OK Law Addresses Virtual Estates

If you are planning your last will and testament in the state of Oklahoma, you now have to worry about what to do with your virtual belongings. According to a report in the IB Times (thanks EZK), a new state law in Oklahoma gives estate executors and administrators the power to "access, administer, or terminate" social media and online accounts.

According to former state Rep. Ryan Kiesel (D-Seminole), a co-author of House Bill 2800 (before he left office), the law is meant to remind people that, when they are planning what happens to their real-world estate, they should probably figure out what they want done with their virtual stuff as well.

"The number of people who use Facebook today is almost equal to the population of the United States," said Kiesel. "When a person dies, someone needs to have legal access to their accounts to wrap up any unfinished business, close out the account if necessary or carry out specific instructions the deceased left in their will."

"Digital photo albums and e-mails are increasingly replacing their physical counterparts, and I encourage Oklahomans to think carefully about what they want to happen to these items when they pass away," he added.

The bill became the law of the land on November 1. The bill assumes ownership of social media accounts belong to the person that created them, but many sites like Facebook claim ownership via service agreements users sign off on when they sign up.

Kiesel has acknowledged that the law "may conflict" with those service agreements, but said that it is intended to "get people thinking about" taking care of all of their business before they pass on to the other side.

While not emphatically stated, the law could have jurisdiction over other types of online content such as Xbox Live, PlayStation Network, MMO accounts, etc. – and all the content within.

Tweet about this on TwitterShare on FacebookShare on Google+Share on RedditEmail this to someone


  1. 0
    Sajomir says:

    I’ve actually thought about matters like this before. Not with "pixel assets" in an MMO or photos or even my music or Steam libraries, but with something much simpler. To the people I’ve met and regularly kept contact with, how to let them know if something happens to me.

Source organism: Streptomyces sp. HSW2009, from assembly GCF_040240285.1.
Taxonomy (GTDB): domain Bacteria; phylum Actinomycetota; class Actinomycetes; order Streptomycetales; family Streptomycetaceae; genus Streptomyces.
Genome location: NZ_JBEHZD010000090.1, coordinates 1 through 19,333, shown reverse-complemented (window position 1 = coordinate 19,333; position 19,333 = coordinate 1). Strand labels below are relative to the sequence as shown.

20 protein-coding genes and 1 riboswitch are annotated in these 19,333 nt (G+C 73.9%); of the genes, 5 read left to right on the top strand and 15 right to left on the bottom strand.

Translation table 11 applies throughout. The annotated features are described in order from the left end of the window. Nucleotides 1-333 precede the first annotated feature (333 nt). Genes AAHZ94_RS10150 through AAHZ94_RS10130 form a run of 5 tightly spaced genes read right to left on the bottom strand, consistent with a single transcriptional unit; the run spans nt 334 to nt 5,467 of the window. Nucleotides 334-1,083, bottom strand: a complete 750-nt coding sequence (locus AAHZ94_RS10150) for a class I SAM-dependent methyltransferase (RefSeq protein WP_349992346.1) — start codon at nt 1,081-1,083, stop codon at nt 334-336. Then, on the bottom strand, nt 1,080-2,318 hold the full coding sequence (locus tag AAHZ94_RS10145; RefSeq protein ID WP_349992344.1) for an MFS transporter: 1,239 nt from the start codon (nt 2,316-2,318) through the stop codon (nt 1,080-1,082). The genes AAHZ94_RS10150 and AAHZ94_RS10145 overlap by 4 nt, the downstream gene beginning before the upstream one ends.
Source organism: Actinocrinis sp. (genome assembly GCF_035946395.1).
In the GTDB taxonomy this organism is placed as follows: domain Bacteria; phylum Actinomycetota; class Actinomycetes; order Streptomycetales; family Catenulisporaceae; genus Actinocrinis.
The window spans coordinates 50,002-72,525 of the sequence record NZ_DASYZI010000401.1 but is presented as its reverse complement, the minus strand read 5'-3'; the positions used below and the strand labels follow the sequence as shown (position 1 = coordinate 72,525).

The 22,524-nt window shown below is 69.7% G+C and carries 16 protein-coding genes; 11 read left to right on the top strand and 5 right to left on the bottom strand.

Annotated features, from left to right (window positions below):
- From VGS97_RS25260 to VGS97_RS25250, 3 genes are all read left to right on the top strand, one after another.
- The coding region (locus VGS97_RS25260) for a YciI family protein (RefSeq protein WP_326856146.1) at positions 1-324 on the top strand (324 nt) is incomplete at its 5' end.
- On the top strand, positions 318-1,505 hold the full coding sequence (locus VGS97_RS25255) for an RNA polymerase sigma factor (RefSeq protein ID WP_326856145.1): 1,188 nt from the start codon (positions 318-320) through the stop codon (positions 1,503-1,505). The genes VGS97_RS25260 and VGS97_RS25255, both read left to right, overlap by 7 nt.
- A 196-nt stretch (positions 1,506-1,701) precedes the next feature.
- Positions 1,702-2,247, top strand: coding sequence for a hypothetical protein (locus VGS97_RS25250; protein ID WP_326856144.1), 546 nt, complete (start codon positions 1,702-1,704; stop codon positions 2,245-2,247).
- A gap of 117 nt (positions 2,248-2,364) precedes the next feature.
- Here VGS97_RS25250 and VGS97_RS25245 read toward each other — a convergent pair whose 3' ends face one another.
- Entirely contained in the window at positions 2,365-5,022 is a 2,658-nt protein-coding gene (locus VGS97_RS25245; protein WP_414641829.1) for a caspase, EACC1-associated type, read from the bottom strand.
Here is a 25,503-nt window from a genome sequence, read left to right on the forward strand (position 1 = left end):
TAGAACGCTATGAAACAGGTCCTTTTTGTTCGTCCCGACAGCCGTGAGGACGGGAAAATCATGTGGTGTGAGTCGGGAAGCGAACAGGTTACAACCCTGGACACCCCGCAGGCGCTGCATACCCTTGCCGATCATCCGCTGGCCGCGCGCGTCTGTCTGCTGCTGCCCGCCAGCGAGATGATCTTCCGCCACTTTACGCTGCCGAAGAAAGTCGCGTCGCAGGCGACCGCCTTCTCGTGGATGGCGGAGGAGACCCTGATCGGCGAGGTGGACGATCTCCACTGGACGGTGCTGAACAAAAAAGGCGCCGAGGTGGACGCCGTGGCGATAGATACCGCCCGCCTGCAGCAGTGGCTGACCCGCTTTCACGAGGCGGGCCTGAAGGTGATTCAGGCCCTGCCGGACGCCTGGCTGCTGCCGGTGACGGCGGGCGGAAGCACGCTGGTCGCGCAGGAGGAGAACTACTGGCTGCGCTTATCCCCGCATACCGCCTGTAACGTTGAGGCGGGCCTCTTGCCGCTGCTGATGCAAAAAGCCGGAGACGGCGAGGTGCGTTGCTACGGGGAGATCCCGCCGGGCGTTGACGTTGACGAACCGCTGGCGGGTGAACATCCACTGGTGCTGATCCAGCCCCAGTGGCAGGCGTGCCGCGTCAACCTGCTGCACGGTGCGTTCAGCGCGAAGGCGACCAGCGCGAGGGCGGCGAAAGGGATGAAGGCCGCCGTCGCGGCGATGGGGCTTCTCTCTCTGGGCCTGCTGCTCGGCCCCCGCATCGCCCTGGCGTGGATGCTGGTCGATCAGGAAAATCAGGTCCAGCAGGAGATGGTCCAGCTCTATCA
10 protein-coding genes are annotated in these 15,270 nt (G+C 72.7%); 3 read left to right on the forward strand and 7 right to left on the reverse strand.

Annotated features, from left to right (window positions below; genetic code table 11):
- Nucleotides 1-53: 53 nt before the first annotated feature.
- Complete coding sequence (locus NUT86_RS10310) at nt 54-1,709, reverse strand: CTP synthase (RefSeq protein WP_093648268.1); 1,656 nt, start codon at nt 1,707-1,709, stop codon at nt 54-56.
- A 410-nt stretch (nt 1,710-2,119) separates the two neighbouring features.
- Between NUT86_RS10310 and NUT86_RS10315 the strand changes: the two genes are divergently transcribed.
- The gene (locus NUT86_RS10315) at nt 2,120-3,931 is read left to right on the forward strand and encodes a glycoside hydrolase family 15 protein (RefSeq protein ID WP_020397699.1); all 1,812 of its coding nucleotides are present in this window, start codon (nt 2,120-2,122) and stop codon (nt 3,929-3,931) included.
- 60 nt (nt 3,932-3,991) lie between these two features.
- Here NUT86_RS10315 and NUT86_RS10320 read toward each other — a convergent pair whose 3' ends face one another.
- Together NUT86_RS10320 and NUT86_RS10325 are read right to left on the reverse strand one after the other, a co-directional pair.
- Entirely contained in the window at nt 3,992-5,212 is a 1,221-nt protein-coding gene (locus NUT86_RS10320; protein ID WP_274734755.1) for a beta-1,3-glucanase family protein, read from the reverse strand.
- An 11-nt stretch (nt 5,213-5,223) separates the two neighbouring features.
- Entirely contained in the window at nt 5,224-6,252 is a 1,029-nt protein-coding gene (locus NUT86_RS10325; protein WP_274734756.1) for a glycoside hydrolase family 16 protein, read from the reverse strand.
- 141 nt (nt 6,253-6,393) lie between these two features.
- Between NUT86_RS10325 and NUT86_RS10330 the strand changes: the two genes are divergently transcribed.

Not to replace "real life" friends with internet ones, but there are genuinely some connections that I’d like to see resolved if I should suddenly die. I would not mind having that in a will, or giving access to my accounts in order to see those wishes fulfilled.

    I understand that some websites have been set up to make automatic messages go out, but I’d like a legal, recognizable way to make sure any such death notice message sent out is real, intended, and believable to be true. I mean, any idiot can sign up a fake death notice in his buddy’s name as a prank. To get a letter or email from the state of Oklahoma is a slightly more concrete message.

  2. 0
    Left4Dead says:

    Makes sense to me!  I bequeath the games in my Steam account to…

    – Left4Dead

    Why are zombies always eating brains? I want to see zombies that eat toes for a living. Undead-related pun intended.

    -- Left4Dead --

  3. 0
    beemoh says:

    If they’re attached to login accounts, as social network information generally is, then ‘just’ breaking into them or having them shut down by a third party might fall foul of any laws surrounding logins- I believe it’s illegal to log into someone else’s website account without the permission of the account holder in the UK- this would be a way of formalising the matter in a will.


  4. 0
    Neeneko says:

    I am curious, why do we need new laws to deal with this?  Wouldn’t it fall under the same rules that cover all other intangible possessions?  How are these legally differnt?

Leave a Reply